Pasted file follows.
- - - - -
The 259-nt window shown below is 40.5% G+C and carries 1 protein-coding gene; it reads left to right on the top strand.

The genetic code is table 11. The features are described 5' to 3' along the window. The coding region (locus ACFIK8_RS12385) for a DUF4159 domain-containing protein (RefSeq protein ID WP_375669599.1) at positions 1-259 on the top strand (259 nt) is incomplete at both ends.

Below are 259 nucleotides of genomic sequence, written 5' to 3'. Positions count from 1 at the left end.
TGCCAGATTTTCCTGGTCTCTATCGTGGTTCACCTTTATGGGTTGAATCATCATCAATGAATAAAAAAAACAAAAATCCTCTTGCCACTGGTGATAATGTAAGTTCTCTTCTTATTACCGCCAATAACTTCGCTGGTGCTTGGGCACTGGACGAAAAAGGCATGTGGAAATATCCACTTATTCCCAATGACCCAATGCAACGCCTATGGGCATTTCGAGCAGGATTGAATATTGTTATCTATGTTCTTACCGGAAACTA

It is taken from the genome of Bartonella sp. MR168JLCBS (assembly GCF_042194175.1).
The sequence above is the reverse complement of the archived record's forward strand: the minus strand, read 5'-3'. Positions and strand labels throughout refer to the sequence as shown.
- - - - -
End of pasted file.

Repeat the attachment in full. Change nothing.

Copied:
The 259-nt window shown below is 40.5% G+C and carries 1 protein-coding gene; it reads left to right on the top strand.

The genetic code is table 11. The features are described 5' to 3' along the window. The coding region (locus ACFIK8_RS12385) for a DUF4159 domain-containing protein (RefSeq protein ID WP_375669599.1) at positions 1-259 on the top strand (259 nt) is incomplete at both ends.

Below are 259 nucleotides of genomic sequence, written 5' to 3'. Positions count from 1 at the left end.
TGCCAGATTTTCCTGGTCTCTATCGTGGTTCACCTTTATGGGTTGAATCATCATCAATGAATAAAAAAAACAAAAATCCTCTTGCCACTGGTGATAATGTAAGTTCTCTTCTTATTACCGCCAATAACTTCGCTGGTGCTTGGGCACTGGACGAAAAAGGCATGTGGAAATATCCACTTATTCCCAATGACCCAATGCAACGCCTATGGGCATTTCGAGCAGGATTGAATATTGTTATCTATGTTCTTACCGGAAACTA

It is taken from the genome of Bartonella sp. MR168JLCBS (assembly GCF_042194175.1).
The sequence above is the reverse complement of the archived record's forward strand: the minus strand, read 5'-3'. Positions and strand labels throughout refer to the sequence as shown.